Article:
Enjoy millions of ebooks, audiobooks, magazines, and more, with a free trial

Only $11.99/month after trial. Cancel anytime.

The Call of the Canyon
The Call of the Canyon
The Call of the Canyon
Audiobook7 hours

The Call of the Canyon

Written by Zane Grey

Narrated by John Bolen

Rating: 3.5 out of 5 stars

3.5/5

()

About this audiobook

From the master of the western comes a tale of love tested by the rugged life of the American Southwest. Carley Burch, a beautiful young woman, must leave her glamorous high-society life of New York to follow her fiance, Glenn Kilbourne, to the rugged Wild West. She braves fierce ruffians, brutal elements, and lack of civilization in an attempt to reclaim him. Glenn, suffering from shell shock and the betrayal of his country following World War I, had moved west to recover. He then fell in love with the West, and his perspective on life was changed forever. Glenn now finds his previous high-society life repulsive. Can Carley adapt to the rigorous life of the West? Will she be able to convince Glenn to return to his "home" in New York? Will she be in time before a rival temptress steals Glenn away?
LanguageEnglish
PublisherTantor Audio
Release dateMar 9, 2009
ISBN9781400179299
Author

Zane Grey

Zane Grey (1872–1939) was an American writer best known for western literature. Born and raised in Ohio, Grey was one of five children from an English Quaker family. As a youth, he developed an interest in sports, history and eventually writing. He attended University of Pennsylvania where he studied dentistry, while balancing his creative endeavors. One of his first published pieces was the article “A Day on the Delaware" (1902), followed by the novels Betty Zane (1903) and The Spirit of the Border (1906). His career spanned several decades and was often inspired by real-life settings and events.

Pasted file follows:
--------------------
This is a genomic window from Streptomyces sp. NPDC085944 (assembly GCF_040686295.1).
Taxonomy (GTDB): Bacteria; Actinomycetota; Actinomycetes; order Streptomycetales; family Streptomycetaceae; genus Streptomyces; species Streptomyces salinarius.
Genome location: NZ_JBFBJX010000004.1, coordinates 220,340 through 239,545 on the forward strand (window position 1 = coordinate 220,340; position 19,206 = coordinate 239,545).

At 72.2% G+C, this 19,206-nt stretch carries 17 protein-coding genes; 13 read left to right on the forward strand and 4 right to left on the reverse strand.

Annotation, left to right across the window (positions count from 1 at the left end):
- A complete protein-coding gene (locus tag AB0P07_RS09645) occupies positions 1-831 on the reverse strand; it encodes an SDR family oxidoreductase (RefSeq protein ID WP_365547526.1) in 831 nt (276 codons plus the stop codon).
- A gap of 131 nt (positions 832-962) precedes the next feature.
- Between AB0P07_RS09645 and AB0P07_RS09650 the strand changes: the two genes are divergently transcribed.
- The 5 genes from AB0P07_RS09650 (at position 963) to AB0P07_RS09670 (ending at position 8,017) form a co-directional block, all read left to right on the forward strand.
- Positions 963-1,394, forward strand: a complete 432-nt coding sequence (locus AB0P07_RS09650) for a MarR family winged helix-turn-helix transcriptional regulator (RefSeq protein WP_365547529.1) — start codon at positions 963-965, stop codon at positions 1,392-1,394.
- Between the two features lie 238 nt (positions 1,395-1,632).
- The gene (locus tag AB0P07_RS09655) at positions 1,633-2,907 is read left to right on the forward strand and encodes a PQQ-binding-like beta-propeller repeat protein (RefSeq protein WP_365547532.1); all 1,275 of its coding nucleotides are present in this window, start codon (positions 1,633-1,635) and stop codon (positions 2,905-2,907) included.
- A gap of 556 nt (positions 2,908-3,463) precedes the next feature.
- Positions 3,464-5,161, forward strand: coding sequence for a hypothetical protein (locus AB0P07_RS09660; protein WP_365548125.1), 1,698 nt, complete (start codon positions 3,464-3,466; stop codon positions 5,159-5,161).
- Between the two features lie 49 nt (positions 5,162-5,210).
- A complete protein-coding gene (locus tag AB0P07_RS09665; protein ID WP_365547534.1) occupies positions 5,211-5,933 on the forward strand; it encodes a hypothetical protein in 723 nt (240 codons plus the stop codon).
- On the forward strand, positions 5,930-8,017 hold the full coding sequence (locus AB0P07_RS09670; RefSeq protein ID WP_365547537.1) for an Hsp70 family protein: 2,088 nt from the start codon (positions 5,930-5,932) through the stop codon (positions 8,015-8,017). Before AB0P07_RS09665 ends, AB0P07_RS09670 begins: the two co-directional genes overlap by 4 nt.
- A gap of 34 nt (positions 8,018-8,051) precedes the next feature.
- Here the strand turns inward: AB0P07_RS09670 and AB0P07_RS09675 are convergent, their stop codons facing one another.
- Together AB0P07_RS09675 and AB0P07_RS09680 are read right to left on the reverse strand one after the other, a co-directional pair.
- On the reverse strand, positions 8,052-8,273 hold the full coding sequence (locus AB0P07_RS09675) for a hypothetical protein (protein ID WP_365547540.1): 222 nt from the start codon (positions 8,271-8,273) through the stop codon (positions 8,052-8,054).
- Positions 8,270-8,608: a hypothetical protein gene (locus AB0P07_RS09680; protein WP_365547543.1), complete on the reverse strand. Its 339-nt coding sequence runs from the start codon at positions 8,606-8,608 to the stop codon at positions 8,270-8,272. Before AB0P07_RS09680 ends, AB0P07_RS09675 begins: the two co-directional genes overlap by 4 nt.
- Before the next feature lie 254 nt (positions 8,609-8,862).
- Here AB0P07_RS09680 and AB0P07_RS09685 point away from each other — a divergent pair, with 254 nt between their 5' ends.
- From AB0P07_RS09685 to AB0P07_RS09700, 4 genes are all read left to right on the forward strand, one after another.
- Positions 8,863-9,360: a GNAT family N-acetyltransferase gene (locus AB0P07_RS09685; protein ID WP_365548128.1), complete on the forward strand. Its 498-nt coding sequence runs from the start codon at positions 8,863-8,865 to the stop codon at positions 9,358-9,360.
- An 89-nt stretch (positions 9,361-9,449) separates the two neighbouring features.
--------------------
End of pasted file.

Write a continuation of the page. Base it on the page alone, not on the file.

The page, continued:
More Audiobooks By Zane Grey

Related to The Call of the Canyon

Related Audiobooks

Related Articles

Reviews for The Call of the Canyon

Rating: 3.6666666666666665 out of 5 stars
3.5/5

9 ratings5 reviews

What did you think?

Tap to rate
  • Rating: 4 out of 5 stars
    4/5
    When Zane Grey is doing plot westerns, he's very good. But l;et him stick some environmental descriptions in, he gets lost in the poppies.
  • Rating: 3 out of 5 stars
    3/5
    I listen to books via audio versions and like Audible.com's version of this book.

    It mixes southwest scenery with New York society of the 20's. I enjoyed very much the writing and portrayal of the scenery and the color of the characters.
  • Rating: 2 out of 5 stars
    2/5
    a quick Zane Greynsince i was hiking the canyon where they shot the movie based on the book. tht made the book more vivid. otherwise just a typical Grey.
  • Rating: 4 out of 5 stars
    4/5